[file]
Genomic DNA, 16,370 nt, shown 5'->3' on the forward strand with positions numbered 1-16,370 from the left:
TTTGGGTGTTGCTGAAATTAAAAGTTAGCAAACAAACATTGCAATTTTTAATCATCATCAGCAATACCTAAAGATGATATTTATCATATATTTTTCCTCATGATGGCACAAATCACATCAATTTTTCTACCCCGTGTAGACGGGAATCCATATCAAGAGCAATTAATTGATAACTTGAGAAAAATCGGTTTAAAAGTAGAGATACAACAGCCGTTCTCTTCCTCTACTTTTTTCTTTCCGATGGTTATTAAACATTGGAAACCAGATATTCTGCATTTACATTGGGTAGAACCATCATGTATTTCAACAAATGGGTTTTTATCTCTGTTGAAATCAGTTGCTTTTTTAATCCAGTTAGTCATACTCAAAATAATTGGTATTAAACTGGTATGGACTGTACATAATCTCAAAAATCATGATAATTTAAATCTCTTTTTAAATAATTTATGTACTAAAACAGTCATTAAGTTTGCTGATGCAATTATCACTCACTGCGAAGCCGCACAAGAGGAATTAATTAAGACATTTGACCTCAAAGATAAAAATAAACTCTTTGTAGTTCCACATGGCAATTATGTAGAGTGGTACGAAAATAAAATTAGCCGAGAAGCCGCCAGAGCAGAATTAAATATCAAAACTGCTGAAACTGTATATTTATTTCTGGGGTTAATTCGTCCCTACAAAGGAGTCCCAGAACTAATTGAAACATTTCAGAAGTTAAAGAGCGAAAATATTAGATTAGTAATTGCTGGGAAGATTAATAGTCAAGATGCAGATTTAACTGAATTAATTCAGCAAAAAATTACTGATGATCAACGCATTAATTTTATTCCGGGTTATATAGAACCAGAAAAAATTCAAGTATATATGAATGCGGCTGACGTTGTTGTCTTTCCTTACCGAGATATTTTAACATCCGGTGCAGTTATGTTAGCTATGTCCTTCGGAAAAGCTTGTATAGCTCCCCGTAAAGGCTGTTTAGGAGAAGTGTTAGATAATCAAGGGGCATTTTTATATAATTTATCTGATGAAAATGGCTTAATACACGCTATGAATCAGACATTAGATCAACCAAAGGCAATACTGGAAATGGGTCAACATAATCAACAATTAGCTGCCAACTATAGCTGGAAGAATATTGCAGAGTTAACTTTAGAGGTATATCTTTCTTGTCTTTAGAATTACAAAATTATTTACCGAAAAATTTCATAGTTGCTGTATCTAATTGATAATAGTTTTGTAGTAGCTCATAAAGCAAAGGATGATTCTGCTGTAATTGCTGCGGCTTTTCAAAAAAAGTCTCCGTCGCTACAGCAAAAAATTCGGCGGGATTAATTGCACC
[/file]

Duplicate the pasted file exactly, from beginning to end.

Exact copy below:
Genomic DNA, 16,370 nt, shown 5'->3' on the forward strand with positions numbered 1-16,370 from the left:
TTTGGGTGTTGCTGAAATTAAAAGTTAGCAAACAAACATTGCAATTTTTAATCATCATCAGCAATACCTAAAGATGATATTTATCATATATTTTTCCTCATGATGGCACAAATCACATCAATTTTTCTACCCCGTGTAGACGGGAATCCATATCAAGAGCAATTAATTGATAACTTGAGAAAAATCGGTTTAAAAGTAGAGATACAACAGCCGTTCTCTTCCTCTACTTTTTTCTTTCCGATGGTTATTAAACATTGGAAACCAGATATTCTGCATTTACATTGGGTAGAACCATCATGTATTTCAACAAATGGGTTTTTATCTCTGTTGAAATCAGTTGCTTTTTTAATCCAGTTAGTCATACTCAAAATAATTGGTATTAAACTGGTATGGACTGTACATAATCTCAAAAATCATGATAATTTAAATCTCTTTTTAAATAATTTATGTACTAAAACAGTCATTAAGTTTGCTGATGCAATTATCACTCACTGCGAAGCCGCACAAGAGGAATTAATTAAGACATTTGACCTCAAAGATAAAAATAAACTCTTTGTAGTTCCACATGGCAATTATGTAGAGTGGTACGAAAATAAAATTAGCCGAGAAGCCGCCAGAGCAGAATTAAATATCAAAACTGCTGAAACTGTATATTTATTTCTGGGGTTAATTCGTCCCTACAAAGGAGTCCCAGAACTAATTGAAACATTTCAGAAGTTAAAGAGCGAAAATATTAGATTAGTAATTGCTGGGAAGATTAATAGTCAAGATGCAGATTTAACTGAATTAATTCAGCAAAAAATTACTGATGATCAACGCATTAATTTTATTCCGGGTTATATAGAACCAGAAAAAATTCAAGTATATATGAATGCGGCTGACGTTGTTGTCTTTCCTTACCGAGATATTTTAACATCCGGTGCAGTTATGTTAGCTATGTCCTTCGGAAAAGCTTGTATAGCTCCCCGTAAAGGCTGTTTAGGAGAAGTGTTAGATAATCAAGGGGCATTTTTATATAATTTATCTGATGAAAATGGCTTAATACACGCTATGAATCAGACATTAGATCAACCAAAGGCAATACTGGAAATGGGTCAACATAATCAACAATTAGCTGCCAACTATAGCTGGAAGAATATTGCAGAGTTAACTTTAGAGGTATATCTTTCTTGTCTTTAGAATTACAAAATTATTTACCGAAAAATTTCATAGTTGCTGTATCTAATTGATAATAGTTTTGTAGTAGCTCATAAAGCAAAGGATGATTCTGCTGTAATTGCTGCGGCTTTTCAAAAAAAGTCTCCGTCGCTACAGCAAAAAATTCGGCGGGATTAATTGCACC